The Washington Post has already declared the Best Books of 2014, with five weeks left to go. As usual, a pile of liberal favorites, like Capital by French socialist Thomas Piketty were on the list. There was one surprising result: the Post's Top 50 Nonfiction Books has three Obama-cabinet memoirs on the list, including the doorstop by presidential candidate Hillary Clinton:
DUTY By Robert Gates
Gates sorts through the anger, frustration, sadness and guilt he held inside during his tenure. He slams Congress for gridlock and Obama for adopting an Afghanistan strategy the president himself expected to fail. — Greg Jaffe
HARD CHOICES by Hillary Clinton
Clinton gives a clear and at times riveting account of her years as secretary of state. But the memoir includes very few agreements signed or policies brought to fruition. — David Ignatius
WORTHY FIGHTS by Leon Panetta
Panetta’s personality as a scrappy, profane, devout, Italian-American mensch comes through in this memoir of his years as CIA director and defense secretary. — D. I.
Other liberal books included one on The Birth of the Pill, Forcing the Spring about the big push for "gay marriage," Rick Perlstein's sleazy book on Reagan, and John Dean's latest book on Nixon and Watergate, a perpetual Post staple.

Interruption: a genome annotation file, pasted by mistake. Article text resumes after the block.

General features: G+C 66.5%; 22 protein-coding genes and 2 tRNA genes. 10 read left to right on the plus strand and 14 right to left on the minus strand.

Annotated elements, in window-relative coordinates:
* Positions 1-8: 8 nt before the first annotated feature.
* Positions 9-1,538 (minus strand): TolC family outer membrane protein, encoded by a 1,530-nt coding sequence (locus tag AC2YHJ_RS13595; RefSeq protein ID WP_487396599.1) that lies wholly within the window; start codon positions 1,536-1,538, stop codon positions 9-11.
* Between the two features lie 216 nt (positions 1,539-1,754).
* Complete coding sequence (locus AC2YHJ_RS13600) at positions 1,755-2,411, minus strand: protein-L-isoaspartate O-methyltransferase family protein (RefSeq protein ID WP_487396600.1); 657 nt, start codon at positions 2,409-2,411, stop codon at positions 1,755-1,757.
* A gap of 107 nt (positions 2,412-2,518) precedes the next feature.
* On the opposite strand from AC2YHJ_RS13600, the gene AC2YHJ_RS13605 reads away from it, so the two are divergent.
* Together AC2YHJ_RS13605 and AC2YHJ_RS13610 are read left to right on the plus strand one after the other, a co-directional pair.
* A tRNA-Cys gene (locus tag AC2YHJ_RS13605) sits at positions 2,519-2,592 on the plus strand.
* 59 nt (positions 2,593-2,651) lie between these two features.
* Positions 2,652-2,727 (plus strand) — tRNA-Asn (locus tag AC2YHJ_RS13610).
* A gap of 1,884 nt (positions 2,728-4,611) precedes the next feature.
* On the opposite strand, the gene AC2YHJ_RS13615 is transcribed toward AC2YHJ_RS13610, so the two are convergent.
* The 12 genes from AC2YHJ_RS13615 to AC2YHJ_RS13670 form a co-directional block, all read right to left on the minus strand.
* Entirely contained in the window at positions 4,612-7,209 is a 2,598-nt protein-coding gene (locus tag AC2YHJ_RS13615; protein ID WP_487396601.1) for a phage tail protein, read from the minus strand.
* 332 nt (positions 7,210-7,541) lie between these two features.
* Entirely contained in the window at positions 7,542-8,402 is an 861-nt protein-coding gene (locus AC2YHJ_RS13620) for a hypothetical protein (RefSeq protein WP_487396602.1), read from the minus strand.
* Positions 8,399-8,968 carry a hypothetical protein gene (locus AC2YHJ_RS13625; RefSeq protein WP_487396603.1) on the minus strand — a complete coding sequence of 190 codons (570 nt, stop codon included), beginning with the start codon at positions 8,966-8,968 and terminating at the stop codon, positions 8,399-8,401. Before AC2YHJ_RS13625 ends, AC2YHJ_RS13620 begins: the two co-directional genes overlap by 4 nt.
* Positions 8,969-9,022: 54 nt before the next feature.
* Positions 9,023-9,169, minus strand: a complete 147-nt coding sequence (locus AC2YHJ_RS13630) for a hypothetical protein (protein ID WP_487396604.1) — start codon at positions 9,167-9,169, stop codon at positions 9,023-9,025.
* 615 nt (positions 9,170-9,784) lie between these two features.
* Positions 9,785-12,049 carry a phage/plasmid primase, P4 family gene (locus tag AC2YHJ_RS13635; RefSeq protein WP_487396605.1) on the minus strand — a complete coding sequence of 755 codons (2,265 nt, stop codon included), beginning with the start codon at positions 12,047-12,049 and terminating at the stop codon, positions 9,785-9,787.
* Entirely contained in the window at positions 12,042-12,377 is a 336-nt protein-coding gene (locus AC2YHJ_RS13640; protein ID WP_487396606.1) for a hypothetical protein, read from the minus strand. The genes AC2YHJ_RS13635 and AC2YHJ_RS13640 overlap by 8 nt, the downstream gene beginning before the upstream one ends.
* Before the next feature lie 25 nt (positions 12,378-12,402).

The un-surprising result is the Post honoring its own employees by handing out "Best Book" honors like a bonus in their compensation package:
[Steven] Levingston — The Post’s nonfiction book editor— explores an 1889 murder in which a young female accomplice claimed she was hypnotized into committing the crime, sparking a Paris sensation and an impassioned debate over the power of suggestion.
...[Brigid] Schulte, a Washington Post reporter, uses her own harried-working-mom life as the jumping-off point for her book on the plague of business that afflicts us and what we can do about it.
...By day, Ruben Castaneda was an ambitious young reporter for The Washington Post. By night, he made the round of drug slingers on S Street, buying crack and sinking deeper into addiction. Castaneda — who eventually devoted himself to recovery with the same energy he’d brought to chasing highs — tells a gritty and utterly convincing street-level portrait of the 1990s.
...[Peter] Finn, The Post’s national security editor, and Couvée have created an intellectual thriller out of the release and reception of Pasternak’s Dr. Zhivago.